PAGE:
"I do not think you would understand. Where is Juba?"

"She is now in the kitchen. I will call her."

Juba came in, and seemed pleased to see Ernest.

"I have got a letter for you, honey," she said, fumbling in her pocket.

She brought out a yellow envelope. It was directed to Ernest.

The contents ran thus:

Now that misfortune has come upon me, my chief thought is for my boy. Whatever befalls me, I want him cared for. You are scarcely more than a stranger to me, but when you were in the cave you seemed to love Frank. Poor boy, he will stand in need of some friend who loves him. So far as you can, will you be his friend and guardian? He has some property--a few thousand dollars--which you will hold in trust for him. It is not stolen property. It was left him by his mother.

Call upon Mr. Samuel Hardy, a lawyer in Lee's Falls, and he will make over to you the custody of the money, and look upon you as the authorized guardian of Frank. You know my wish that he should be sent to a good school and properly educated. Will you carry out my wishes in that respect? I do not wish to tie you down, but wherever you may go, keep up an active interest in my boy, and from time to time write to him.

I do not know what my fate may be. I am not a coward, and shall not complain or beg for mercy.

When you speak of me to Frank in after years, always paint me at my best, and let him understand that at least I loved him.


P.S. Should Frank die before maturity, I desire that his property should go to you.

Ernest read the foregoing with mingled feelings. He knew that the writer was an outlaw, deeply stained with crime; but this letter showed him at his best. Paternal love softened the harsh outlines of his character, and spoke of a nature that might have made him a blessing instead of a curse to his kind.

Ernest lost no time in communicating with Mr. Hardy.

The lawyer read the letter in some surprise.

"Mr. Fox seems to have appointed a young guardian for his son," he remarked.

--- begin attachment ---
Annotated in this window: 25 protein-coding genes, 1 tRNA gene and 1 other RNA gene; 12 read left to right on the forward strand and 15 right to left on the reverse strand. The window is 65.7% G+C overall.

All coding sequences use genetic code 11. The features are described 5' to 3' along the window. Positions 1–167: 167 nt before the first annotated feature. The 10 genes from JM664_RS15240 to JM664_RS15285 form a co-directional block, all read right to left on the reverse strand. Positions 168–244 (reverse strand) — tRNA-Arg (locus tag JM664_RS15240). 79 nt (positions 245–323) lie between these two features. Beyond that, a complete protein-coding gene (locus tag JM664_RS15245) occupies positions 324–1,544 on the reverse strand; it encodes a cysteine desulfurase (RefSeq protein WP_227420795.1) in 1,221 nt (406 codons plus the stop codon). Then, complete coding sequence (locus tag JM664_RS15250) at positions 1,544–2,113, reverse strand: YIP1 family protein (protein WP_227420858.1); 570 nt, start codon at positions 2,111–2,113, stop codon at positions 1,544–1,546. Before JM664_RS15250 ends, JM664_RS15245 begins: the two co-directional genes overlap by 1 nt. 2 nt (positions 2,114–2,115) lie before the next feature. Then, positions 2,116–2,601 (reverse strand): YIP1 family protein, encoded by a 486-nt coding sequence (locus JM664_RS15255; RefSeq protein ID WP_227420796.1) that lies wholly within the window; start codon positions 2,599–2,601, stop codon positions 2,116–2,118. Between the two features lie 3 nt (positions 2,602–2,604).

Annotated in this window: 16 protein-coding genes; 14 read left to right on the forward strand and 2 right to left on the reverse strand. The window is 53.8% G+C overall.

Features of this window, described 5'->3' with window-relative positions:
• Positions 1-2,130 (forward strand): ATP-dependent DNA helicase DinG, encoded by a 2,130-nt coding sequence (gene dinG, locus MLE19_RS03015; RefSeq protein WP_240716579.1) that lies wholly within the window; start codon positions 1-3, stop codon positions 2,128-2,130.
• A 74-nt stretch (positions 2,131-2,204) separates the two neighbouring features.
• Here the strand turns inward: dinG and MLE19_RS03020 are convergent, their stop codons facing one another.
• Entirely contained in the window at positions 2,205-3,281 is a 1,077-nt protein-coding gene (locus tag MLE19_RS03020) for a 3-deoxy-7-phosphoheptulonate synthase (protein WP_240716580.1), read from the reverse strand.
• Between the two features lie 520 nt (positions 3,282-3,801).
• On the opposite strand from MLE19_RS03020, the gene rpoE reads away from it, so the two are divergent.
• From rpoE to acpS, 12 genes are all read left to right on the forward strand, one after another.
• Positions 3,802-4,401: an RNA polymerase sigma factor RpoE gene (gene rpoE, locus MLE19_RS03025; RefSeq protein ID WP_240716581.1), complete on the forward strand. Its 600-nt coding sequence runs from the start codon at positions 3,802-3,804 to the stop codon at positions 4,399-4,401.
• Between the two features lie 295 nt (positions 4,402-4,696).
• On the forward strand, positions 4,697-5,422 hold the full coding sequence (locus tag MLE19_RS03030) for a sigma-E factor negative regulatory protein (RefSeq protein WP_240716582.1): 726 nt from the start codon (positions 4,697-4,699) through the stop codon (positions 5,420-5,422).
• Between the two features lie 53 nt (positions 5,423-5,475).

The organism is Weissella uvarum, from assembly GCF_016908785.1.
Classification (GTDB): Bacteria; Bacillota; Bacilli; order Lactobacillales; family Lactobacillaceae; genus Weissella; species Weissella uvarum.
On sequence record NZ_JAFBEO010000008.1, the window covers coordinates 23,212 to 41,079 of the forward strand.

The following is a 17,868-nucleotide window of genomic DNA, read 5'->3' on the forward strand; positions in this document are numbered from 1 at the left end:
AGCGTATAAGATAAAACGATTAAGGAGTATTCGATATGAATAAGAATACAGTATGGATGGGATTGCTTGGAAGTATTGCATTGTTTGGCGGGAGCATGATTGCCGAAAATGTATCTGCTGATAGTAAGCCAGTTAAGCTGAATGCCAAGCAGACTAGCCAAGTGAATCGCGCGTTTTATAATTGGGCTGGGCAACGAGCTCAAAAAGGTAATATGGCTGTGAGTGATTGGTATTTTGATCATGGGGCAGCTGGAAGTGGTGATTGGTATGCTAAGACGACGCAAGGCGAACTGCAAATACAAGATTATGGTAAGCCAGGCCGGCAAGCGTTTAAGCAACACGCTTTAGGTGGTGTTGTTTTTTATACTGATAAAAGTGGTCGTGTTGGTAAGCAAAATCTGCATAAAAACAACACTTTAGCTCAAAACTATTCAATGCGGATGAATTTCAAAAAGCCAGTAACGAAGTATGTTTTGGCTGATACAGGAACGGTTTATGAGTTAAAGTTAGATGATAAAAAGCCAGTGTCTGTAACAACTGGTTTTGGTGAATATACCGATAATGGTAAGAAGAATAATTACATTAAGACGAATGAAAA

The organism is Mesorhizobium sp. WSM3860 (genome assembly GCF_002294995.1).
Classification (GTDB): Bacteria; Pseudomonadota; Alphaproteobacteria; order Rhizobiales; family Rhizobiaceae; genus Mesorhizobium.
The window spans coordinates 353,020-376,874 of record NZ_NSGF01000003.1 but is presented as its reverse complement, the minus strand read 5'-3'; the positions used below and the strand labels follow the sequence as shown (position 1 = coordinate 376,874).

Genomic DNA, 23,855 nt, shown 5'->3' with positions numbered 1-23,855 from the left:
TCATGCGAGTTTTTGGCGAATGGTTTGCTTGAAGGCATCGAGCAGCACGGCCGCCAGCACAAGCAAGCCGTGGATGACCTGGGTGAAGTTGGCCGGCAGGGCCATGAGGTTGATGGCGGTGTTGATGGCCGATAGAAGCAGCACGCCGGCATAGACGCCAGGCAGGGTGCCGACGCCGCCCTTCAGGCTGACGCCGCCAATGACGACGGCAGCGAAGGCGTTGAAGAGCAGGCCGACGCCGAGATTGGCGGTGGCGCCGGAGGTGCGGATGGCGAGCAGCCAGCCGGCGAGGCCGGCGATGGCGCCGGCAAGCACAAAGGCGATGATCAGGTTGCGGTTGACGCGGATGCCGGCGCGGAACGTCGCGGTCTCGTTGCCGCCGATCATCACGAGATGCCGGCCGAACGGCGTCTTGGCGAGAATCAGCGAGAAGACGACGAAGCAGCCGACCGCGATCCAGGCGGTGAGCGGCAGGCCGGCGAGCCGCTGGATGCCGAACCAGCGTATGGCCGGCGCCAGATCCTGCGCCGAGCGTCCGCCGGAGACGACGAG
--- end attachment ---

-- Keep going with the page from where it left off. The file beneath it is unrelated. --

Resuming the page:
"Yes, sir; but he appeared to have no choice. It would have been better had he appointed you."

"No; I do not care to assume that responsibility. I am ready to assist you, however."

"I will depend upon you, then, for I shall start for California as soon as possible. Can you recommend a satisfactory boarding-school?"

"I have a son at school in Lincoln. The school is under the charge of a clergyman, who is an efficient teacher, yet is popular with his pupils."

"Can you arrange to enter Frank at his school?"

"I will do so, if you authorize me."

"I don't think we can do any better. Were you aware that Mr. Fox was the notorious outlaw?" asked Ernest, after a pause.

"I did not know, but latterly I have suspected it. You may be surprised that under the circumstances I should have consented to serve him. But I felt that I might be of assistance to the boy, and that my refusal would occasion him embarrassment. Your letter is satisfactory, as showing that the fortune of your ward is not made up of ill-gotten gains. Were it otherwise, he would hardly be allowed to keep it. Does Frank know his father's character and reputation?"

"I don't think so."

"It had best be kept from him. I will see that it does not become known at school. It would wound the boy to be twitted with it by his schoolmates."

Thanks to Mr. Hardy, Ernest found that the new charge imposed upon him would not materially interfere with his plans. A week later than he had originally intended he and Luke Robbins left Emmonsville by a Western-bound train.

As they rushed rapidly over the prairies, Luke Robbins turned to his young companion and said, "Our journey thus far has been adventurous. I wonder what lies before us?"

"We won't trouble ourselves on that score, Luke. I feel hopeful."

"So do I; and yet we have less than two hundred dollars between us."

"That's true."

"Still, I have captured an outlaw, and you, at the age of sixteen, are the guardian of an outlaw's son."

"I don't think we shall meet with anything stranger than that."

Two days later, in a newspaper bought at an important station, there was an article that deeply interested both travellers. It related to the Fox brothers, recounting their daring attempt to escape from the jail where they were confined. John Fox got away, but James was shot dead by one of the prison guards.

So Frank was an orphan, and Ernest felt that his responsibility was increased.